- Egypt’s African Empire: Samuel Baker, Charles Gordon and the Creation of Equatoria
Alice Moore-Harell, formerly of The Hebrew University, Jerusalem, has written an interesting history of the extension of Egyptian rule over equatorial southern Sudan in the years 1869–1876. Based upon a wide variety of primary source materials and written in a lively and compelling style, this is a book that excites the reader with incidents and personalities that are always fascinating, sometimes disturbing, and occasionally appalling. Following her earlier work, Gordon and the Sudan: Prologue to the Mahdiyya, 1877–1880 (2001), the present book also constitutes the (chronologically) first volume of a projected trilogy on the career of Charles G. Gordon in the Sudan, with a final volume to cover the years 1884–1885.
It will come as no surprise to students of African history that the Egyptian administration of Khedive Isma’il (reigned 1863–1879) compromised its own stated policy of eradicating the slave trade in the Sudan, or that a succession of Turco-Egyptian governors-general actively abetted the slavers: political stability, economic interest, social relations, and cultural expectations all favored the slave trade. What this book contributes is a greater understanding of the divergences between official policy and administrative practice, between humanitarian concerns and the urge to explore, and, always, between the daunting challenges of the southern Sudan and the power of stubborn human will. If one does not admire Samuel Baker and Charles Gordon by the book’s end—their flaws are all too evident, as are the implications of their missions—one is still astonished that they not only survived the many dangers of Equatoria but also managed to accomplish things, however limited.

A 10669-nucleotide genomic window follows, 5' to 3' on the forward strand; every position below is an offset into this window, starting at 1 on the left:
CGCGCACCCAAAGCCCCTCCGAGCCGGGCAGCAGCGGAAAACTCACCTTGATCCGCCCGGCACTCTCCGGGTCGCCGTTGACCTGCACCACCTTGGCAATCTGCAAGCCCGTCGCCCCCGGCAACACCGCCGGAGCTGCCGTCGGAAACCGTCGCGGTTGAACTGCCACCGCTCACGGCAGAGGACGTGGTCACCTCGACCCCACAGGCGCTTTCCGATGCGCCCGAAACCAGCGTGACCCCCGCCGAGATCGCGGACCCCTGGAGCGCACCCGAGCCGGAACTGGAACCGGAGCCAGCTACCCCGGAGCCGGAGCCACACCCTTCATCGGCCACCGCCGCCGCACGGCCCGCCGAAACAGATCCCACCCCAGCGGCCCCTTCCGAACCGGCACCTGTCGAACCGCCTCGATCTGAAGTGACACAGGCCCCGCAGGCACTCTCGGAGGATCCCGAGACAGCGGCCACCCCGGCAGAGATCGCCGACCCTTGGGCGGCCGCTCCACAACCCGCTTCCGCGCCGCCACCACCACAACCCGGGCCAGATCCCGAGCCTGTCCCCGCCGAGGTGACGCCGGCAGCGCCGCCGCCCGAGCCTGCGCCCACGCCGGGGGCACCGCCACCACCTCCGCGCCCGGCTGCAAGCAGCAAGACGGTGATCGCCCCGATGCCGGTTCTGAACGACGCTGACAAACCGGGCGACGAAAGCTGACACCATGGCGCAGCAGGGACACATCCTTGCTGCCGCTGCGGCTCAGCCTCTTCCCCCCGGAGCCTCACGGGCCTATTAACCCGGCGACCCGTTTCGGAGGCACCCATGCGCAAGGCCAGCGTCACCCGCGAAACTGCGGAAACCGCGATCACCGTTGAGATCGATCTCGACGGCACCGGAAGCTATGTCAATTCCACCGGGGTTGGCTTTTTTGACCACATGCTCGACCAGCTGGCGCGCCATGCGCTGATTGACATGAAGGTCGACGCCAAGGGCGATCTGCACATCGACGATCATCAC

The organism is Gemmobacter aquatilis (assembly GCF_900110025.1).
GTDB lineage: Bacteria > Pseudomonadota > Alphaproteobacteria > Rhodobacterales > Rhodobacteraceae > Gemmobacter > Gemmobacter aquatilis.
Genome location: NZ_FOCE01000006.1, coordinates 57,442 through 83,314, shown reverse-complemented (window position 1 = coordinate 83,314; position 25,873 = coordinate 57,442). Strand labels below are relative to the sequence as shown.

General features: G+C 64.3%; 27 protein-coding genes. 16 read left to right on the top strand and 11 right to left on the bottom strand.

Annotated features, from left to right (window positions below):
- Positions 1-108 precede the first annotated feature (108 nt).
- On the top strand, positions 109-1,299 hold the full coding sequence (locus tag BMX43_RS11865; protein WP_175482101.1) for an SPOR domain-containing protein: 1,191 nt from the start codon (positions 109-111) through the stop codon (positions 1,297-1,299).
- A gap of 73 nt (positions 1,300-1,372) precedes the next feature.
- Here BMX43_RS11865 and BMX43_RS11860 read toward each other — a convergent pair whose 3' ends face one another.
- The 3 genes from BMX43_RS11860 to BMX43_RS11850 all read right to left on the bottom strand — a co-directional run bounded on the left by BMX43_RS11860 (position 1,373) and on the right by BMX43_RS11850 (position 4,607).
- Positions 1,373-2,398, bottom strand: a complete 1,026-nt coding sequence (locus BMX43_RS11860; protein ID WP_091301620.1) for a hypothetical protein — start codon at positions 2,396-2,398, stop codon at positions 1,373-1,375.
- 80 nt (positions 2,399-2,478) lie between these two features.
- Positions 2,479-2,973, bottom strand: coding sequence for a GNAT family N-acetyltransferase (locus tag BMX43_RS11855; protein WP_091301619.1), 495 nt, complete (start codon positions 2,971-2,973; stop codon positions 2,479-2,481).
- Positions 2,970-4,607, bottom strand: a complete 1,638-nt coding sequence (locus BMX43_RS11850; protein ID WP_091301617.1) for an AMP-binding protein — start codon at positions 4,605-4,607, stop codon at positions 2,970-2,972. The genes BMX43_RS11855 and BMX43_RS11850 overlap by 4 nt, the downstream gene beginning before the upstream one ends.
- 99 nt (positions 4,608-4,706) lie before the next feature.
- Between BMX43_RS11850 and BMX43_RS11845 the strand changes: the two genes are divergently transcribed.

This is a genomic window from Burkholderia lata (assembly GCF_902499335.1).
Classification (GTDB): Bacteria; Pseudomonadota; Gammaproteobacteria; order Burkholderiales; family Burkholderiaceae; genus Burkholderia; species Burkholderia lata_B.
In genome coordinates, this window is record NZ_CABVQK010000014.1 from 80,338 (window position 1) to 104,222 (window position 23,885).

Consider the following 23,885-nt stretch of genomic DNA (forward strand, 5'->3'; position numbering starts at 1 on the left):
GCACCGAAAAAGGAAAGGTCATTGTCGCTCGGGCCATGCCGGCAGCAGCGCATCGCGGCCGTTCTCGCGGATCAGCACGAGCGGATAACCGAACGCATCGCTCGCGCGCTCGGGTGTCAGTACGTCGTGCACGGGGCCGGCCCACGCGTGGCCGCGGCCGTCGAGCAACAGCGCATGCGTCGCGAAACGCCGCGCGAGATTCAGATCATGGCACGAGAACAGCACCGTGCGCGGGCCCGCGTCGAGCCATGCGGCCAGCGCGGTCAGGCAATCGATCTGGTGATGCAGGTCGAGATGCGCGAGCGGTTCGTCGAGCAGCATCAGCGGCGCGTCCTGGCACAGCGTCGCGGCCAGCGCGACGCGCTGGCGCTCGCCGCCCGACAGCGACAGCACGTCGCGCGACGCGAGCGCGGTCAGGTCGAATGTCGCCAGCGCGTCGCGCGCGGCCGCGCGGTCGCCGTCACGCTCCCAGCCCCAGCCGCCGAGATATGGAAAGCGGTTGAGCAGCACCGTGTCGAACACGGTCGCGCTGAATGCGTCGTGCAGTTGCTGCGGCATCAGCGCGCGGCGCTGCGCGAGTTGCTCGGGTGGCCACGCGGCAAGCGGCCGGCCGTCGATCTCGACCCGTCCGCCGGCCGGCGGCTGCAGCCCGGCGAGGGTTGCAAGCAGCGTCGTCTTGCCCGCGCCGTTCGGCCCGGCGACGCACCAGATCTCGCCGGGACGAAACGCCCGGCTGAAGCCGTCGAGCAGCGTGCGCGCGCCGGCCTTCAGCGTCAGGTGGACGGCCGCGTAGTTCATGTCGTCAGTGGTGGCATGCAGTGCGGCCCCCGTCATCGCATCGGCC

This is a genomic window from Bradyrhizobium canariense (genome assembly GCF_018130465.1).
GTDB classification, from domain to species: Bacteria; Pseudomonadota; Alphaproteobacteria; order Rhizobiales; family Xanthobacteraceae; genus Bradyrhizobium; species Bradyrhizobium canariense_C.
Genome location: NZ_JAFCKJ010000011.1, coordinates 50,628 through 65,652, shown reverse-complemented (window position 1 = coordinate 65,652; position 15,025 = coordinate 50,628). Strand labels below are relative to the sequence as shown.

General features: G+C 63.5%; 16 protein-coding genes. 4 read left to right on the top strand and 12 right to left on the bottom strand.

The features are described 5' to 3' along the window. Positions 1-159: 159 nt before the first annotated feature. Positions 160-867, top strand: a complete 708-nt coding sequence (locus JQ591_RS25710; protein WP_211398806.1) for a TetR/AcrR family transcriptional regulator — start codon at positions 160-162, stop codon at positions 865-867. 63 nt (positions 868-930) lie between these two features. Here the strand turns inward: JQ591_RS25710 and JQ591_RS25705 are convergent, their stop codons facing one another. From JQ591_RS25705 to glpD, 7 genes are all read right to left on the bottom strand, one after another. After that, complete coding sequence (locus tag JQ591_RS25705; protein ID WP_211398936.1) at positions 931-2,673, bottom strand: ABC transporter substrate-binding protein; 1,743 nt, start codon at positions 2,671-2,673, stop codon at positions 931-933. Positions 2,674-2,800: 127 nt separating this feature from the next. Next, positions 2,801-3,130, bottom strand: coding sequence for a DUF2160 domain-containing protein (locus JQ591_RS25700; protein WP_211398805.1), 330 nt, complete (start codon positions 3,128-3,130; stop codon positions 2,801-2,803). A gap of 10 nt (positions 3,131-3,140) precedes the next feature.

As the author points out, the choices of Baker to create an Egyptian realm in the far southern Sudan and of Gordon to administer it were unwise: “It is ironic that Baker, the civilian, was sent to conquer and annex Equatoria, while Gordon, the soldier, would now be employed to consolidate Egyptian control and administration” (92). As for the suppression of slavery and the establishment of legitimate trade, Baker recognized early on that slave traders had established business contacts with members of his own expedition, while the government in Khartoum [End Page 145] openly contracted with slave trading companies. For his part, Gordon came to realize that commercial exchange was futile with Sudanese who had essentially nothing to trade. The khedive meanwhile was anxious for results, especially of the profitable kind, but not so anxious as to induce him to provide meaningful support. And yet, somehow, both Baker and Gordon managed to at least deter the slave trade while flying the Egyptian flag.
All of this is set against a backdrop of pestilential swamps, angry natives, man-eating hippopotami, and clouds of mosquitoes. And then there is the sudd: an almost impenetrable barrier of aquatic plants on the upper Nile capable of crushing a boat. Baker tried to maintain a navigable channel through it, but it was slow going, to say the least: 700 men could clear only two kilometers per day. Small wonder then that both Baker’s and Gordon’s soldiers balked at the task and deserted whenever possible; and it seems especially unfair that both judged their miserable and unwilling Egyptian troops “lazy” and “useless,” or as Gordon put it, “effeminate” (148).
If the familiar image of Gordon as impulsive and erratic is upheld by this account, it is also interesting to learn of his many doubts and misgivings: In a letter of 1875 he writes “That this expedition is likely to be of any good to the people I do not believe, and it is absurd to talk of its civilizing effects. I cordially disapprove of the whole affair” (169). Later, more pointedly (and presciently), he writes, “I think sometimes that through my influence I am seducing the natives into a position where they will be a prey to my Arab successor” (202). Baker meanwhile, free of such self-doubt...